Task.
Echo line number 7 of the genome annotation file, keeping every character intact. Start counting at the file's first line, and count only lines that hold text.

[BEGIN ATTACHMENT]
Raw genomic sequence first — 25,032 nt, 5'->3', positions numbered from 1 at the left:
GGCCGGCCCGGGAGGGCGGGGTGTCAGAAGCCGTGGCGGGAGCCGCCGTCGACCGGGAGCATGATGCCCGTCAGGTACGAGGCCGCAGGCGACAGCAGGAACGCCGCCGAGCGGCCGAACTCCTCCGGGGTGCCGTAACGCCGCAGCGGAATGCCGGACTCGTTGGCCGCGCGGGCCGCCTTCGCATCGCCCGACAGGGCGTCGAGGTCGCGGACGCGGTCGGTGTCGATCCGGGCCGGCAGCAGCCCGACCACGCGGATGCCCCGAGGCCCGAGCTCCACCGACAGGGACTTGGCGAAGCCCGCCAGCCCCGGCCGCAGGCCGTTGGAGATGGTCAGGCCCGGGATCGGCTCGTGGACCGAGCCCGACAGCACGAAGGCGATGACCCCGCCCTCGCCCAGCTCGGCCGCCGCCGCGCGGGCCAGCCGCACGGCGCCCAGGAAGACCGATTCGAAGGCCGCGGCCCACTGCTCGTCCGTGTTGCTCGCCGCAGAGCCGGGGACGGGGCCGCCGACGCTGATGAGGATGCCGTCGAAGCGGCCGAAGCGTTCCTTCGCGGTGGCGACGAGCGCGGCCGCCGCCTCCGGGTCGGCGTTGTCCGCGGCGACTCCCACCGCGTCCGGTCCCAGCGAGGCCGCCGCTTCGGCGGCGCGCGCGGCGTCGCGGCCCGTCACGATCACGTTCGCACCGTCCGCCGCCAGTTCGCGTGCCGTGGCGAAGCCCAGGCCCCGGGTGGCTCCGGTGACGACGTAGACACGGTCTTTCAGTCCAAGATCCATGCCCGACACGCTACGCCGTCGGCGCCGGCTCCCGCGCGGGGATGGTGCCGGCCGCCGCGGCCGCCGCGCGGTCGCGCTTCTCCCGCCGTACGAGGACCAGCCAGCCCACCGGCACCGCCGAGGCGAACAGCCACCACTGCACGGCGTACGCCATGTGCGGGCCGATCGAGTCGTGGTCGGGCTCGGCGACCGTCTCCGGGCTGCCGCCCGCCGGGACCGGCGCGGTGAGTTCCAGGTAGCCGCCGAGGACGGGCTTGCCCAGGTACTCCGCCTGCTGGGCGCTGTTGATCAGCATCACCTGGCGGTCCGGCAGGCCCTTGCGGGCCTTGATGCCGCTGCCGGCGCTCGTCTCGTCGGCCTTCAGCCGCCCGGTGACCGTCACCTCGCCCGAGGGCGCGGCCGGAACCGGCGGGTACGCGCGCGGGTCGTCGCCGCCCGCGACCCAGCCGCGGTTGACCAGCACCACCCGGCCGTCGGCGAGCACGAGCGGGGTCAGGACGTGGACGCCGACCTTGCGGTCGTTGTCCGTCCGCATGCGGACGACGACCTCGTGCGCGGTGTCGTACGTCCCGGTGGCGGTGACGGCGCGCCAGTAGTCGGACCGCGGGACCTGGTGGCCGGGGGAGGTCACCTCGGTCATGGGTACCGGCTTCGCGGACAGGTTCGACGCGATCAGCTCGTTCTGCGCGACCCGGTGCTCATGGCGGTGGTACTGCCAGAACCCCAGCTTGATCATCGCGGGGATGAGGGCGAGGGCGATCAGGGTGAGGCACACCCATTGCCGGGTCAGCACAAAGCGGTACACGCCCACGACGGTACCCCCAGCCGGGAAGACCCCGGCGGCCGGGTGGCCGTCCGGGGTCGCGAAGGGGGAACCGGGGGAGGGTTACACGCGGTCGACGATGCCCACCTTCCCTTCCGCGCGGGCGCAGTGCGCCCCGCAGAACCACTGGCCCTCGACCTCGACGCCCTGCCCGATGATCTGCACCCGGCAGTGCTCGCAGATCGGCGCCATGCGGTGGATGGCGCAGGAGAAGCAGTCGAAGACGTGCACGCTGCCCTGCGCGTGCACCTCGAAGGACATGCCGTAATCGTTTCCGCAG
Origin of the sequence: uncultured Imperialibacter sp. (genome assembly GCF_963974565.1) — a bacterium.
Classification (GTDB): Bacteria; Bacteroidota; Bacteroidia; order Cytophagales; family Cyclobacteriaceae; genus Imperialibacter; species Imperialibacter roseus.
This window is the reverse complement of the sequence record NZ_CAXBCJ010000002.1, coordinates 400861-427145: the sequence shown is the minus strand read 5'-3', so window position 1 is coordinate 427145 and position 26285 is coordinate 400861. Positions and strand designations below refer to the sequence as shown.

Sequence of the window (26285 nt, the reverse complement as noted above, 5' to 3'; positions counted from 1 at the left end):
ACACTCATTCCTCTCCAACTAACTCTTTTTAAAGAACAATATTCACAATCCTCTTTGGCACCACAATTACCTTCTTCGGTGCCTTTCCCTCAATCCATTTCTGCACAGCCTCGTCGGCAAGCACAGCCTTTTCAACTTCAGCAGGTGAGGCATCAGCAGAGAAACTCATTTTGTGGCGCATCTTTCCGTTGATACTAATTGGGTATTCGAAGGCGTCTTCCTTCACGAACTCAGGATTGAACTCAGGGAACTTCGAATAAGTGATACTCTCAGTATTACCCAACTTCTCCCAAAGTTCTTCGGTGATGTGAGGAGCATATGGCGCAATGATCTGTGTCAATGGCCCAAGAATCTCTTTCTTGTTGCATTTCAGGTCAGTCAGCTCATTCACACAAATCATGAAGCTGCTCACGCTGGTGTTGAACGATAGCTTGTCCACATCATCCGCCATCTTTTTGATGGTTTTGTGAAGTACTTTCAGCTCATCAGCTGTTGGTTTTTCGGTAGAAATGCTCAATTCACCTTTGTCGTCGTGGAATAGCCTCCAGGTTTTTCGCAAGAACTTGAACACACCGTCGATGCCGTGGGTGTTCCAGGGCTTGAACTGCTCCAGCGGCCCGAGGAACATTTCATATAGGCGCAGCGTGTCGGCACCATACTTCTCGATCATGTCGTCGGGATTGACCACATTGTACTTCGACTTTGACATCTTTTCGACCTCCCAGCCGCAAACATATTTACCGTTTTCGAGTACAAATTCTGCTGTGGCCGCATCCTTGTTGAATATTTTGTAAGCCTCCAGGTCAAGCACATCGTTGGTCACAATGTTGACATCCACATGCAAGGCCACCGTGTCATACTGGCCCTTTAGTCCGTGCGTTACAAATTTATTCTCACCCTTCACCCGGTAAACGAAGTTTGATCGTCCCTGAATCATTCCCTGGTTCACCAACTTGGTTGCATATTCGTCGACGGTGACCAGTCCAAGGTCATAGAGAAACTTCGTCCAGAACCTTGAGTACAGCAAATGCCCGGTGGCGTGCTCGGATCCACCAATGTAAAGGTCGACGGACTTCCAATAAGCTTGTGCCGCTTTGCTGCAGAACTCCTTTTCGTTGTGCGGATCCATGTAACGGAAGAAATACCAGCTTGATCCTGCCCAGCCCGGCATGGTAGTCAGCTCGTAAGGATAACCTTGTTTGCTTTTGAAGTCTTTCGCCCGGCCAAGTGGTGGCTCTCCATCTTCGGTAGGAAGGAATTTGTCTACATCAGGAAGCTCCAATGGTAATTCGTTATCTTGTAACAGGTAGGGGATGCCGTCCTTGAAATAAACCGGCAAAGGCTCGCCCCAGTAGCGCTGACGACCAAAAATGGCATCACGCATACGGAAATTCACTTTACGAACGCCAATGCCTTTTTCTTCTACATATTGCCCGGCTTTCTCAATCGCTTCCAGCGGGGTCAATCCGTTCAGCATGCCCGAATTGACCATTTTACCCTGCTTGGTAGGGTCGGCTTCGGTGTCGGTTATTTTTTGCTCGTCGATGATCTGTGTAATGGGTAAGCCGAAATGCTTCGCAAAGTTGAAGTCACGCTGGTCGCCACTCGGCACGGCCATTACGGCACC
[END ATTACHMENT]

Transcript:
ACACTCATTCCTCTCCAACTAACTCTTTTTAAAGAACAATATTCACAATCCTCTTTGGCACCACAATTACCTTCTTCGGTGCCTTTCCCTCAATCCATTTCTGCACAGCCTCGTCGGCAAGCACAGCCTTTTCAACTTCAGCAGGTGAGGCATCAGCAGAGAAACTCATTTTGTGGCGCATCTTTCCGTTGATACTAATTGGGTATTCGAAGGCGTCTTCCTTCACGAACTCAGGATTGAACTCAGGGAACTTCGAATAAGTGATACTCTCAGTATTACCCAACTTCTCCCAAAGTTCTTCGGTGATGTGAGGAGCATATGGCGCAATGATCTGTGTCAATGGCCCAAGAATCTCTTTCTTGTTGCATTTCAGGTCAGTCAGCTCATTCACACAAATCATGAAGCTGCTCACGCTGGTGTTGAACGATAGCTTGTCCACATCATCCGCCATCTTTTTGATGGTTTTGTGAAGTACTTTCAGCTCATCAGCTGTTGGTTTTTCGGTAGAAATGCTCAATTCACCTTTGTCGTCGTGGAATAGCCTCCAGGTTTTTCGCAAGAACTTGAACACACCGTCGATGCCGTGGGTGTTCCAGGGCTTGAACTGCTCCAGCGGCCCGAGGAACATTTCATATAGGCGCAGCGTGTCGGCACCATACTTCTCGATCATGTCGTCGGGATTGACCACATTGTACTTCGACTTTGACATCTTTTCGACCTCCCAGCCGCAAACATATTTACCGTTTTCGAGTACAAATTCTGCTGTGGCCGCATCCTTGTTGAATATTTTGTAAGCCTCCAGGTCAAGCACATCGTTGGTCACAATGTTGACATCCACATGCAAGGCCACCGTGTCATACTGGCCCTTTAGTCCGTGCGTTACAAATTTATTCTCACCCTTCACCCGGTAAACGAAGTTTGATCGTCCCTGAATCATTCCCTGGTTCACCAACTTGGTTGCATATTCGTCGACGGTGACCAGTCCAAGGTCATAGAGAAACTTCGTCCAGAACCTTGAGTACAGCAAATGCCCGGTGGCGTGCTCGGATCCACCAATGTAAAGGTCGACGGACTTCCAATAAGCTTGTGCCGCTTTGCTGCAGAACTCCTTTTCGTTGTGCGGATCCATGTAACGGAAGAAATACCAGCTTGATCCTGCCCAGCCCGGCATGGTAGTCAGCTCGTAAGGATAACCTTGTTTGCTTTTGAAGTCTTTCGCCCGGCCAAGTGGTGGCTCTCCATCTTCGGTAGGAAGGAATTTGTCTACATCAGGAAGCTCCAATGGTAATTCGTTATCTTGTAACAGGTAGGGGATGCCGTCCTTGAAATAAACCGGCAAAGGCTCGCCCCAGTAGCGCTGACGACCAAAAATGGCATCACGCATACGGAAATTCACTTTACGAACGCCAATGCCTTTTTCTTCTACATATTGCCCGGCTTTCTCAATCGCTTCCAGCGGGGTCAATCCGTTCAGCATGCCCGAATTGACCATTTTACCCTGCTTGGTAGGGTCGGCTTCGGTGTCGGTTATTTTTTGCTCGTCGATGATCTGTGTAATGGGTAAGCCGAAATGCTTCGCAAAGTTGAAGTCACGCTGGTCGCCACTCGGCACGGCCATTACGGCACC